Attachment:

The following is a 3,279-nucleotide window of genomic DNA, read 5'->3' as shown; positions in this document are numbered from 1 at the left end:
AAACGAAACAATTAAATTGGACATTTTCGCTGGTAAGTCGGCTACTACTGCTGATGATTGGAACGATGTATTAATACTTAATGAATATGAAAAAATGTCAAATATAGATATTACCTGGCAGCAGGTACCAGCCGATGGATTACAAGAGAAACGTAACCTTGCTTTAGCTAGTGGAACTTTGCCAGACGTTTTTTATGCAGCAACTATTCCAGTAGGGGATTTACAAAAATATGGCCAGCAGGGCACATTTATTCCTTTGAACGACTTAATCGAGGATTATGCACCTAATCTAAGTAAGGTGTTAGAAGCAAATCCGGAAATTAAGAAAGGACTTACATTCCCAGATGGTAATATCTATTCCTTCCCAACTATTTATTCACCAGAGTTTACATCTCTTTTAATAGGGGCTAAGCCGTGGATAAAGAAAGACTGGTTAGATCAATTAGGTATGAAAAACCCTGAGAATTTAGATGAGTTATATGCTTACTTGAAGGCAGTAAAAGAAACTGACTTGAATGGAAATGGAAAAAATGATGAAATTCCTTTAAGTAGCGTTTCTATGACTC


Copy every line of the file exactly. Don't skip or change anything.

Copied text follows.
The following is a 3,279-nucleotide window of genomic DNA, read 5'->3' as shown; positions in this document are numbered from 1 at the left end:
AAACGAAACAATTAAATTGGACATTTTCGCTGGTAAGTCGGCTACTACTGCTGATGATTGGAACGATGTATTAATACTTAATGAATATGAAAAAATGTCAAATATAGATATTACCTGGCAGCAGGTACCAGCCGATGGATTACAAGAGAAACGTAACCTTGCTTTAGCTAGTGGAACTTTGCCAGACGTTTTTTATGCAGCAACTATTCCAGTAGGGGATTTACAAAAATATGGCCAGCAGGGCACATTTATTCCTTTGAACGACTTAATCGAGGATTATGCACCTAATCTAAGTAAGGTGTTAGAAGCAAATCCGGAAATTAAGAAAGGACTTACATTCCCAGATGGTAATATCTATTCCTTCCCAACTATTTATTCACCAGAGTTTACATCTCTTTTAATAGGGGCTAAGCCGTGGATAAAGAAAGACTGGTTAGATCAATTAGGTATGAAAAACCCTGAGAATTTAGATGAGTTATATGCTTACTTGAAGGCAGTAAAAGAAACTGACTTGAATGGAAATGGAAAAAATGATGAAATTCCTTTAAGTAGCGTTTCTATGACTC